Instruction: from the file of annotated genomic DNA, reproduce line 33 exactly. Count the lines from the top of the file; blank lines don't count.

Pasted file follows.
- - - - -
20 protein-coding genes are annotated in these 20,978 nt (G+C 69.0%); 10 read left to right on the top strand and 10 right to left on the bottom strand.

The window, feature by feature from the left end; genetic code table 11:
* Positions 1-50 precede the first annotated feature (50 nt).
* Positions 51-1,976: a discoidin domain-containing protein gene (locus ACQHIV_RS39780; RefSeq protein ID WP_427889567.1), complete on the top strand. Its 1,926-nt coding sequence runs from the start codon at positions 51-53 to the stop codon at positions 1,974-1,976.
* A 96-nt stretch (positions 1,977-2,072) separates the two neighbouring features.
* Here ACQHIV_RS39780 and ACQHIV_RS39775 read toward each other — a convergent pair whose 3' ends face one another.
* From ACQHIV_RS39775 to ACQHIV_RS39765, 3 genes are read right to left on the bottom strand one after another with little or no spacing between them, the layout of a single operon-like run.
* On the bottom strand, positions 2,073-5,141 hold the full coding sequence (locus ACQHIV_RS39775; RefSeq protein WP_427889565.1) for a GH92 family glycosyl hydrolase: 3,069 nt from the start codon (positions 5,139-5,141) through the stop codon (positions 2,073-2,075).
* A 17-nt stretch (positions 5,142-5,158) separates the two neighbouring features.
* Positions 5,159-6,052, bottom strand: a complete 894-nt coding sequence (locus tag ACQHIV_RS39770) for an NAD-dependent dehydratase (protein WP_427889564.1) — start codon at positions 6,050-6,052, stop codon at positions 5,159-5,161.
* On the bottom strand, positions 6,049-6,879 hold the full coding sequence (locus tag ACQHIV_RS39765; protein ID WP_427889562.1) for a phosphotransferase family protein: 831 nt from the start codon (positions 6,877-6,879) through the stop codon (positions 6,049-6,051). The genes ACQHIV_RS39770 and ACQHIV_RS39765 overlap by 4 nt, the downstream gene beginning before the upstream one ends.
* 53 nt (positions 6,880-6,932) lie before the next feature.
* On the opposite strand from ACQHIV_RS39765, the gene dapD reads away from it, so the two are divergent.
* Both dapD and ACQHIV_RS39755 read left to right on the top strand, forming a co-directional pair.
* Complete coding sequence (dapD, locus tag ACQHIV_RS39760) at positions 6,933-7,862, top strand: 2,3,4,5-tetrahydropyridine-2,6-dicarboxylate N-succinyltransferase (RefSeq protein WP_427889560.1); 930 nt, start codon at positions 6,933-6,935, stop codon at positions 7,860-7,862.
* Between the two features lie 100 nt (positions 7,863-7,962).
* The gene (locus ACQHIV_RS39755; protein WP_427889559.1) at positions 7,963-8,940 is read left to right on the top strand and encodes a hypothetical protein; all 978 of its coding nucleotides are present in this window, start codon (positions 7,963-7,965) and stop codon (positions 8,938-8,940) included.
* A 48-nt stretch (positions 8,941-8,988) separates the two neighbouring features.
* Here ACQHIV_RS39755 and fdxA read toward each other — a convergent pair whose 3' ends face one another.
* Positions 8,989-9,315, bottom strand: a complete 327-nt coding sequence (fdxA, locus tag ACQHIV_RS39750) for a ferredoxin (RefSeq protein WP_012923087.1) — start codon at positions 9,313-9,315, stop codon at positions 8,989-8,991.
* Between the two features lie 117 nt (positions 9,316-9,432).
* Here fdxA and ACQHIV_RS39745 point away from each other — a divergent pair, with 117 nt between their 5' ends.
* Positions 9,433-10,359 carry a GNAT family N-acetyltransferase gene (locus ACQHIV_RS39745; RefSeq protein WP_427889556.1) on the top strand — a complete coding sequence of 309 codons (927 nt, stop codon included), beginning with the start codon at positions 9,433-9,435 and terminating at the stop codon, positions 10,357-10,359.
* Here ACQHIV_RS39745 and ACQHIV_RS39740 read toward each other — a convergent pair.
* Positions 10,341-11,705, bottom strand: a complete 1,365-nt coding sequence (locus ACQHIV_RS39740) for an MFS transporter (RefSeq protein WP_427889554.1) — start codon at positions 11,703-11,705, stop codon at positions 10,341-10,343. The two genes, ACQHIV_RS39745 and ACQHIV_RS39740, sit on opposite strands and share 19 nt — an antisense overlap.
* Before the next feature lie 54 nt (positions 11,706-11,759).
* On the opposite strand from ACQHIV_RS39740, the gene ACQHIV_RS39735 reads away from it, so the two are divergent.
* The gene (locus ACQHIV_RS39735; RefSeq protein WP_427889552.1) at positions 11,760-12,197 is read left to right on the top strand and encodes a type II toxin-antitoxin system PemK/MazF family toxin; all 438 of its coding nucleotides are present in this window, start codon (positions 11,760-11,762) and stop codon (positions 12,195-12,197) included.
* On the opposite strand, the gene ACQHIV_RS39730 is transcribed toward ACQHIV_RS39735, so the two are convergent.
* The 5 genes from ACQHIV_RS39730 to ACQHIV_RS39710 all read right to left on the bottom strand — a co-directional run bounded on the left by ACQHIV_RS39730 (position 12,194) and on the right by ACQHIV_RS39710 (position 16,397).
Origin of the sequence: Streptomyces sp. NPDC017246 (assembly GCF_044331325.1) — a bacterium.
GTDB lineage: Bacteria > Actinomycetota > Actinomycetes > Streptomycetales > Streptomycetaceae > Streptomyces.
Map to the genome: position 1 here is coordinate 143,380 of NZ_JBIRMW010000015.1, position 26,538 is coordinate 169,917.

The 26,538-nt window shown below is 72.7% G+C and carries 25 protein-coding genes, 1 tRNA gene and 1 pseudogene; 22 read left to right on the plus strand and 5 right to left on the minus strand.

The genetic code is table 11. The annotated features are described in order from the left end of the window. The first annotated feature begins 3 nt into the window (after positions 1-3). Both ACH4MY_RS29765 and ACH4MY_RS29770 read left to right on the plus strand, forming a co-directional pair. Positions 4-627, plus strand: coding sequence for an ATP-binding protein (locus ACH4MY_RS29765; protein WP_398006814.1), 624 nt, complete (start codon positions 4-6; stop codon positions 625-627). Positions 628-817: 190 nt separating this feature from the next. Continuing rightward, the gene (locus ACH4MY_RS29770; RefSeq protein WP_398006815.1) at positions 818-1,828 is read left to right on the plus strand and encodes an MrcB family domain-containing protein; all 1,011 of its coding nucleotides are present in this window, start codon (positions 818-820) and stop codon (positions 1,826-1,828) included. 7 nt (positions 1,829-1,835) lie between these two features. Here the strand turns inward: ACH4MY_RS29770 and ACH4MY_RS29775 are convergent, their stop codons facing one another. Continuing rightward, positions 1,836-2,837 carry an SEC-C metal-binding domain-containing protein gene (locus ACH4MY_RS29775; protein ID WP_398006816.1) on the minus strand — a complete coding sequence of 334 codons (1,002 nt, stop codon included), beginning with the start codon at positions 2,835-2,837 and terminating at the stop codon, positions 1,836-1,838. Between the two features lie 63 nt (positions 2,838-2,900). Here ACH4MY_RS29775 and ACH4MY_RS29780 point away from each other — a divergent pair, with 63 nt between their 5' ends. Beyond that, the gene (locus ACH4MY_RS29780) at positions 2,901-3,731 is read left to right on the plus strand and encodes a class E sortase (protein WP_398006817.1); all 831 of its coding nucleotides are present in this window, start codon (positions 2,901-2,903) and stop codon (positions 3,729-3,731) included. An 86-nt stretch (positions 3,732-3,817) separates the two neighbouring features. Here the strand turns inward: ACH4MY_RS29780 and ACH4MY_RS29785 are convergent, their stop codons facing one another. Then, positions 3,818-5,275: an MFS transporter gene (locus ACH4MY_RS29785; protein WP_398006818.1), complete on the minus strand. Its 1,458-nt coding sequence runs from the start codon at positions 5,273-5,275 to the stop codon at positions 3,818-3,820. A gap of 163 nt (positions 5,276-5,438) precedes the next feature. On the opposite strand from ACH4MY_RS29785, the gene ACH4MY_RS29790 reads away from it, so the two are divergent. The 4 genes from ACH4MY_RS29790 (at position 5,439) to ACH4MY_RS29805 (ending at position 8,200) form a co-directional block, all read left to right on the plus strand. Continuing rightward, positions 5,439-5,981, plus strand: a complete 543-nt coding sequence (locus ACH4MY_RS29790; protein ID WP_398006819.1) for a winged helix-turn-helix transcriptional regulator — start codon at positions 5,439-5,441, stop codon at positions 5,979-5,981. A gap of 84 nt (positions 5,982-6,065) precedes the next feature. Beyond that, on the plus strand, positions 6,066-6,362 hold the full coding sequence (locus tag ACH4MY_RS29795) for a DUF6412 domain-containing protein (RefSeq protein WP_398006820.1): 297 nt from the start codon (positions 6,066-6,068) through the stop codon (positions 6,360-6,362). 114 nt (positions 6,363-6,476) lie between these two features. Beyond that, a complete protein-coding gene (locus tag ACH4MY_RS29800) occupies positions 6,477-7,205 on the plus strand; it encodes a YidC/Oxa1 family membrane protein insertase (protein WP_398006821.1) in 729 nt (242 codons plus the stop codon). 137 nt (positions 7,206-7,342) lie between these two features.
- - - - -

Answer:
Map to the genome: position 1 here is coordinate 143,380 of NZ_JBIRMW010000015.1, position 26,538 is coordinate 169,917.